Thursday, August 9, 2012

Horse of a Different Color

The Tanger Outlets in Riverhead are a great outing destination for the summer. The long highway ride there gives you a reason to cruise with the top down or sunroof open, and the massive selection of designer shops is a spender's paradise. Newly added are furniture outlets to stores like Restoration Hardware, Pottery Barn, and West Elm, which brings me to why I was out there in the first place.

The couch of contention.
We're redecorating our living room, because obviously, changing our form of seating means that the rest of the room no longer matches and I hate everything. Apparently, this is a normal visceral response (the depression and dislike of everything in the house). I've been assured that shopping will help me push through the hatred of said house and its "outdated" (but not really, when I think with the logical part of my brain) furnishings, and so shopping I went with one of my creative genius friends, Liz, who -- awesome for me! -- also happens to be a full-time and immensely talented interior designer.

After some serious power-shopping, which I emerged empty-handed from, to her great chagrin ("Accessories! You need accessories! And pillows!"), sustenance was needed. I hightailed it to my Yelp app and found a $20 for $40 deal to the Dark Horse Restaurant on Main Street, which boasted gluten-free friendliness (which doesn't apply to me; I just think that's extra friendly. Plus, brioche bread instead of wheat flour bread is just plain exciting).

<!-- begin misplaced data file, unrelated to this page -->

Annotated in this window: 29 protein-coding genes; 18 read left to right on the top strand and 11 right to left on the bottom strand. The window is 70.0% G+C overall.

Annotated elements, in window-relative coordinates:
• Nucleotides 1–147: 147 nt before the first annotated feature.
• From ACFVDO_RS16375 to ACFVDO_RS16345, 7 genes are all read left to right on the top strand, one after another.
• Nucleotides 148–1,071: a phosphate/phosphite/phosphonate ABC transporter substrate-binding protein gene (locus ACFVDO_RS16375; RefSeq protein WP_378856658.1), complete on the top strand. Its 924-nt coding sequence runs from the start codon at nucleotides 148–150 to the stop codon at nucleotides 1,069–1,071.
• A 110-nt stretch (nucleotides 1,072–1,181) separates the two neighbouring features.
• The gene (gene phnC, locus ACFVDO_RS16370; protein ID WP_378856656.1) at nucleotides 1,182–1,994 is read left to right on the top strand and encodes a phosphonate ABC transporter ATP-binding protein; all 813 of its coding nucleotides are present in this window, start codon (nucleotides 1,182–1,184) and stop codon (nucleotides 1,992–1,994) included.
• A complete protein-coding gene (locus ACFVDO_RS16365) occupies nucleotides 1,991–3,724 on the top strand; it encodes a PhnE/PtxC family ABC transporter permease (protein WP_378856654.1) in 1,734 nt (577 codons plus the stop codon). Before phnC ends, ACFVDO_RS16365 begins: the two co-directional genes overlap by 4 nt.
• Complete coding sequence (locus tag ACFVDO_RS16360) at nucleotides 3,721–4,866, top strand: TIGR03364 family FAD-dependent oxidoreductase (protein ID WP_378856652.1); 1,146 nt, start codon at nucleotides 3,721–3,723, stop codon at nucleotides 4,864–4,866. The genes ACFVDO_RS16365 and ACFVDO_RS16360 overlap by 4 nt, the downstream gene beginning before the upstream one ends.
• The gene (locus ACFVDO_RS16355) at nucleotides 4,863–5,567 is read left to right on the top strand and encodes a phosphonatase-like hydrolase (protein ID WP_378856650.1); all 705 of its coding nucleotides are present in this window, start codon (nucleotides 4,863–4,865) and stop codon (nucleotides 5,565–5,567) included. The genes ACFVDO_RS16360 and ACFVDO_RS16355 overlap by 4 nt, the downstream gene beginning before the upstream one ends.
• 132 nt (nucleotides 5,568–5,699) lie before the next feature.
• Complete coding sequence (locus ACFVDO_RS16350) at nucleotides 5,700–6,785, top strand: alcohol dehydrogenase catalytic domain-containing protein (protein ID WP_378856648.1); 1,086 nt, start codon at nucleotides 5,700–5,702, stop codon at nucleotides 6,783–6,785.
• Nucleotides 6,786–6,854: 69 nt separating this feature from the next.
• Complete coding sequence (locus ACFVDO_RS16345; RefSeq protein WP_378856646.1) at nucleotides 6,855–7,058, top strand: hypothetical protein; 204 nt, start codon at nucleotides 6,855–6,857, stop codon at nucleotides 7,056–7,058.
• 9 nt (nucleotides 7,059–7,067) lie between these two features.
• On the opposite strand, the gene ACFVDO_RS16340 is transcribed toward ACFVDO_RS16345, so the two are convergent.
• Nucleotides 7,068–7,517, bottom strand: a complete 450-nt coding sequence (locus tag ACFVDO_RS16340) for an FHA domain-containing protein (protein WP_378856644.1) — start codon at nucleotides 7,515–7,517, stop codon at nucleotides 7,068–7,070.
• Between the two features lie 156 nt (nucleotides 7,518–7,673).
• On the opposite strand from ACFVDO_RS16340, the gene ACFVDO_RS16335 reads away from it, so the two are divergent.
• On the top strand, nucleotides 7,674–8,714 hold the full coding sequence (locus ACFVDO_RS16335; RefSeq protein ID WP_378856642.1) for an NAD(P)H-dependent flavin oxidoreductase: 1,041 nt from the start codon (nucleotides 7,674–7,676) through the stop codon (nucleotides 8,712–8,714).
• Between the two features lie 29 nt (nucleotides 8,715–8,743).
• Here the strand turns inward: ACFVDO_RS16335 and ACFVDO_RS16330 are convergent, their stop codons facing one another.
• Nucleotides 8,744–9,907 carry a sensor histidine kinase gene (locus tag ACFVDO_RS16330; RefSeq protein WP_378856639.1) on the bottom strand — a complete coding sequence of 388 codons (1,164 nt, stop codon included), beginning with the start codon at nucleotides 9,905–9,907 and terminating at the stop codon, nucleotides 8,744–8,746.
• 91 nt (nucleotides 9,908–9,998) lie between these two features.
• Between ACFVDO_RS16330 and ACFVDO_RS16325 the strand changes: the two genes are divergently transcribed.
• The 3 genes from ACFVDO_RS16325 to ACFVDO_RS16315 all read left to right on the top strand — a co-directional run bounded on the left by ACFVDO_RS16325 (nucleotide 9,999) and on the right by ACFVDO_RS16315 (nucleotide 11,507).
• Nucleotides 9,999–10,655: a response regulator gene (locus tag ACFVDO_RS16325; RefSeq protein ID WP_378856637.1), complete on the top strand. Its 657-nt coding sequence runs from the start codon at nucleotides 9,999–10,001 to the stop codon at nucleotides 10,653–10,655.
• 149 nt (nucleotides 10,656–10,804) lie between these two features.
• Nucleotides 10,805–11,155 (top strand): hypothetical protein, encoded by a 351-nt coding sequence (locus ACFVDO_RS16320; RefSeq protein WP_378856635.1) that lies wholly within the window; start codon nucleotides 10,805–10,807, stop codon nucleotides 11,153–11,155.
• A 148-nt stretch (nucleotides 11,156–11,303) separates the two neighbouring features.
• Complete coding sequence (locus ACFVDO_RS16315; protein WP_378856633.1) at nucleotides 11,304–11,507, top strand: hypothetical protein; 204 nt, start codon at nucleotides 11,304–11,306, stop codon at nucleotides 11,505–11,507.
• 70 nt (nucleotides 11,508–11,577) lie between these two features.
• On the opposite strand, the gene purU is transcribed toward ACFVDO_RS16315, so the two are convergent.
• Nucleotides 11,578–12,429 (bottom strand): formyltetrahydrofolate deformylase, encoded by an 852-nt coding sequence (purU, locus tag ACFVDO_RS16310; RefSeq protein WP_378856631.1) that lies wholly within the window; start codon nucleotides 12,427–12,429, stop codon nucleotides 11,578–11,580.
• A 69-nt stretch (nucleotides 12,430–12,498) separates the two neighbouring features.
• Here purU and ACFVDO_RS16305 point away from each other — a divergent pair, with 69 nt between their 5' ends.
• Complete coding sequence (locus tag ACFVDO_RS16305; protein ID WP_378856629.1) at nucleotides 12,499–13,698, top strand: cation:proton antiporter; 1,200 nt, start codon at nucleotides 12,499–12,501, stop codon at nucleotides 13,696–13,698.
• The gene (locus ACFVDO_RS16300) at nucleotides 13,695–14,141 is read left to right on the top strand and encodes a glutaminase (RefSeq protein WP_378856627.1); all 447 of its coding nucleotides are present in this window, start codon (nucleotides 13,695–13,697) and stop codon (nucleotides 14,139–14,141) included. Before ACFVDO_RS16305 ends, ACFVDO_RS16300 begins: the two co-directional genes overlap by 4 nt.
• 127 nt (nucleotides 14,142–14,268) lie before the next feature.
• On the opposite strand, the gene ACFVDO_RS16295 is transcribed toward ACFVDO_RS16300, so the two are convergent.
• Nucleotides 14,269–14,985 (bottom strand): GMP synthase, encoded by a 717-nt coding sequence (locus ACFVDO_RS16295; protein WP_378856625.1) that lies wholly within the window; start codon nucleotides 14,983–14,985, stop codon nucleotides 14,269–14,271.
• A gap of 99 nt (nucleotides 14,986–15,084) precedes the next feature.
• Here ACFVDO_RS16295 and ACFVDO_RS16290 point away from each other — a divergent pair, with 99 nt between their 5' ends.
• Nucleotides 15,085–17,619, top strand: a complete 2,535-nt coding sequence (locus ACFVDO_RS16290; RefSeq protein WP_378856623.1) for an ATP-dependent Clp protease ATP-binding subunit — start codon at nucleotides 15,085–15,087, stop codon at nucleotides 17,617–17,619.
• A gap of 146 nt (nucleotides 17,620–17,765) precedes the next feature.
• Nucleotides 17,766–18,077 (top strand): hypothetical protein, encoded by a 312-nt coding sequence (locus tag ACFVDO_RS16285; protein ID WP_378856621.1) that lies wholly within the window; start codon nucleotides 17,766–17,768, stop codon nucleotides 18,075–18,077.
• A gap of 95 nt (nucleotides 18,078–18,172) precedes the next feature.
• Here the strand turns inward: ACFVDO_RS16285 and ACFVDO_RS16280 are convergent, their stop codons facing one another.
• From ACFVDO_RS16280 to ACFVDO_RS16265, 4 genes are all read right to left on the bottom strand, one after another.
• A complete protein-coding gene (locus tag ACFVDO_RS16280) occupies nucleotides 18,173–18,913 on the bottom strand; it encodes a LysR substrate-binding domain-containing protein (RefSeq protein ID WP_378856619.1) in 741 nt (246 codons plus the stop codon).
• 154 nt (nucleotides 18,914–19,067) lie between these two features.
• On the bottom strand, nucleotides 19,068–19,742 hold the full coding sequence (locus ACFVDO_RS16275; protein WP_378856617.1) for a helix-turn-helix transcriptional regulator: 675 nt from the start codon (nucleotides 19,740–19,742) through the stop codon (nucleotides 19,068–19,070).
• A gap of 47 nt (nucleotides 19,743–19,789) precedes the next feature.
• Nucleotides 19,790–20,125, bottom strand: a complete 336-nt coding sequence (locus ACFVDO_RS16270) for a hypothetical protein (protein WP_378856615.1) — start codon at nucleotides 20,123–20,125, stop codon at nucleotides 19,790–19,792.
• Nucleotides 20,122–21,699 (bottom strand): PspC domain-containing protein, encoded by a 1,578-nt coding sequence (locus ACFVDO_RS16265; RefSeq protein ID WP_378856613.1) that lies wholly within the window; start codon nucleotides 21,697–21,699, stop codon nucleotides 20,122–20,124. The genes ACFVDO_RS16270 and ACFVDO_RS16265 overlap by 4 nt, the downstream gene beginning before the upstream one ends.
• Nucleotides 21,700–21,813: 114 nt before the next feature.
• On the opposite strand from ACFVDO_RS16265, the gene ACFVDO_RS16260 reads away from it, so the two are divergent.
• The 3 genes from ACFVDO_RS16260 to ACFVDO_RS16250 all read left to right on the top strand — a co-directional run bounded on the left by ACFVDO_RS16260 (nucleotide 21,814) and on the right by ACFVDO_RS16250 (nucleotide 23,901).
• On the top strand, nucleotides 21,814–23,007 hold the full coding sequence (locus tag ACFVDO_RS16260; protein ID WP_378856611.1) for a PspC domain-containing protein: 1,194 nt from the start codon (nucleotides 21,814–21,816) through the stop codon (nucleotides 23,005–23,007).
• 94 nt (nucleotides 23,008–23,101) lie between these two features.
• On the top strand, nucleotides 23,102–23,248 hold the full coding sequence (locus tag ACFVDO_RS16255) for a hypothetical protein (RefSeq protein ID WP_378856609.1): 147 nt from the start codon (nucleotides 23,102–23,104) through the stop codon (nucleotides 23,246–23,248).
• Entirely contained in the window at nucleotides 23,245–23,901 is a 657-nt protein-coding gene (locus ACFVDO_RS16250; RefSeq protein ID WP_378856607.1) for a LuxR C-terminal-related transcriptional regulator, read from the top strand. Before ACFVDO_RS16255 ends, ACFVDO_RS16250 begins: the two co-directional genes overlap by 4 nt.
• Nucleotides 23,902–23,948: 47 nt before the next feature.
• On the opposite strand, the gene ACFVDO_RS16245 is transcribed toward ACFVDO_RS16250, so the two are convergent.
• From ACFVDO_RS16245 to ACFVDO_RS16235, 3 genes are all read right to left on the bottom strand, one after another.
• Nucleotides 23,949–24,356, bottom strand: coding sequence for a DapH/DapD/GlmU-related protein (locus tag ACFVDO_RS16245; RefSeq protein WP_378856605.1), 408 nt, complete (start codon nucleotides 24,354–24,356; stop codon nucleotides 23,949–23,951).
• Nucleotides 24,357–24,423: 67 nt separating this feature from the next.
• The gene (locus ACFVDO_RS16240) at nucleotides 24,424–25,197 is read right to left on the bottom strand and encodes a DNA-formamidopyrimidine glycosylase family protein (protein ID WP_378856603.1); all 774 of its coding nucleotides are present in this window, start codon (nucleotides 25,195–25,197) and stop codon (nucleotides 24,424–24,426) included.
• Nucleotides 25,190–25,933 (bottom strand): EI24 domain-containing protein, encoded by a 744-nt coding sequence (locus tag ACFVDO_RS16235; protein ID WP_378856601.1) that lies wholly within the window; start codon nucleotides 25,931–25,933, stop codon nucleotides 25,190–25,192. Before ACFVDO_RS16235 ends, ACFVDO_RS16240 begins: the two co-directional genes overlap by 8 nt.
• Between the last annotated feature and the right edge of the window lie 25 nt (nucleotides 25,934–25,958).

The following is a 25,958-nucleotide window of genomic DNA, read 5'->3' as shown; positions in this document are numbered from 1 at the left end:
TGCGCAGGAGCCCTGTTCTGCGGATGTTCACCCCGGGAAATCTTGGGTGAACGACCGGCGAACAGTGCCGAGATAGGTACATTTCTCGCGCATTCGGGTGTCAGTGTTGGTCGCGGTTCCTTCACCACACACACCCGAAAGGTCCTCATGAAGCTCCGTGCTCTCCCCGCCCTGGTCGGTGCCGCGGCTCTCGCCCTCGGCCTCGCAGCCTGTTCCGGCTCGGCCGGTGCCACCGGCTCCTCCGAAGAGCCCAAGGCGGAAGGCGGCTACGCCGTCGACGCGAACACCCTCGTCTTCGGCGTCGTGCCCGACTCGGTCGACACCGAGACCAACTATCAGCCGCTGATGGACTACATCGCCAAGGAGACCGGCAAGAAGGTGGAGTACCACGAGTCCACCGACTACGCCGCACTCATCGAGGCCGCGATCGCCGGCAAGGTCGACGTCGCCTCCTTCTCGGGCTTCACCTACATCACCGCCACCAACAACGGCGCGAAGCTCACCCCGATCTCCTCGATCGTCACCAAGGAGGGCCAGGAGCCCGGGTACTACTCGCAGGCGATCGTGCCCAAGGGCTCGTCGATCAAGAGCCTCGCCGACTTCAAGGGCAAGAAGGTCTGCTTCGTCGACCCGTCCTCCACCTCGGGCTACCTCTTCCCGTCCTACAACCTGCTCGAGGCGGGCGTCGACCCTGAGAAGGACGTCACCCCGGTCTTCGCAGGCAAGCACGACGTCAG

My first impression was that the name didn't fit. I thought it'd be dark. I'm not totally sure why, but I think it may have been just because of the name of the place. Instead, it was painted a goldenrod yellow with large windows, welcoming black banquette seating (don't walk into them -- I did and skinned my knee, like a dingus), and was bright and modern.

A really impressively elegant New American/Eclectic menu made up the offerings, and although it looks like a relatively short list of offerings, it's clear that quality trumps quantity over here. There just isn't a need for a longer menu--it was more than challenging to make a few selections from the list of options. Everything sounded splendid, from salads to apps to entrees.

Eye-catchers in the starters section included the North Fork Salad (baby spinach, sauteed mushrooms, bacon dressing), bison paté (whaaaat?!), and "Good Ground" New England-style clam chowder. The available entrees made decision-making even more of a challenge, with refined classics like short ribs with house-made pickled onions and smashed potatoes (pickled things are apparently very "in/hipster" right now), duck two ways (breast and confit with blackberry brandy with creamed spinach and almond rice), white bean and white pumpkin ragout, lentil and potato stew, and (dum-da-duuuum!) bison ground steak or Piedmontese beef burger on brioche with hand-cut fries and BBQ sauce.

What to do, what to do? Apparently, ask a whole lot of questions of the first-day waiter who was helping us. After torturing him in the friendliest of manners, I finally decided to start with a cup of grilled shrimp bisque and to order the Brasserie Salad topped with duck confit (only a $5 charge -- the meat add-ons to the salad are SHOCKINGLY reasonably priced, as are the salads themselves). Liz ordered the pork loin with blood orange demiglace.